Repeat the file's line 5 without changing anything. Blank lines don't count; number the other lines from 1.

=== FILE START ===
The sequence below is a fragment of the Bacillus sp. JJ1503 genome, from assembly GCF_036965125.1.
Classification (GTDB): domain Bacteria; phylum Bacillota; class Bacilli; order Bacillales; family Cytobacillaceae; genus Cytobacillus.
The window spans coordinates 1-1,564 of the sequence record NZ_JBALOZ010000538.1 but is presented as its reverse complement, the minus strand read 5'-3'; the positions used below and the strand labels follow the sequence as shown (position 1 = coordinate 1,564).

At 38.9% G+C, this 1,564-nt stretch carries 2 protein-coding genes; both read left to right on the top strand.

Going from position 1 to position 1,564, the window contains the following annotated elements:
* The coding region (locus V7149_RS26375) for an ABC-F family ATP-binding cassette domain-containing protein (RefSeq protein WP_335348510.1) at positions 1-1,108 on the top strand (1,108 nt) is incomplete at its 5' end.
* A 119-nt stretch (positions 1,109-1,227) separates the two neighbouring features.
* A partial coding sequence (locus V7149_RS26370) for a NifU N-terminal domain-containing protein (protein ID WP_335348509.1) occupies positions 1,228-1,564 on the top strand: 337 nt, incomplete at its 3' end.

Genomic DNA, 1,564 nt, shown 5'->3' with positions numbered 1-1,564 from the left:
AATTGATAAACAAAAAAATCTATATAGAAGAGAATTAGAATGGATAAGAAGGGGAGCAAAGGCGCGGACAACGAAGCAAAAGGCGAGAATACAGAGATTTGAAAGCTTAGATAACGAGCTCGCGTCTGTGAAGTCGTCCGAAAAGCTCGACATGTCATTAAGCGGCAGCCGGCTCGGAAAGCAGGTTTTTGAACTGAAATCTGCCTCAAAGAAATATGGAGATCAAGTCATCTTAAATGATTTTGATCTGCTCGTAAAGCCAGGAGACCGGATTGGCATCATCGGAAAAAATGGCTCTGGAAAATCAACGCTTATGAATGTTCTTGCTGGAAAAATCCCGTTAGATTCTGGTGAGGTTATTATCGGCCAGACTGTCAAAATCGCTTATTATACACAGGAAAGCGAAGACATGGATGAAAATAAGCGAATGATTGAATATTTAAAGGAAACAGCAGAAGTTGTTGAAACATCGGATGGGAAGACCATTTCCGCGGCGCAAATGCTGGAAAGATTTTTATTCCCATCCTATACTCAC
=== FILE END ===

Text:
Going from position 1 to position 1,564, the window contains the following annotated elements: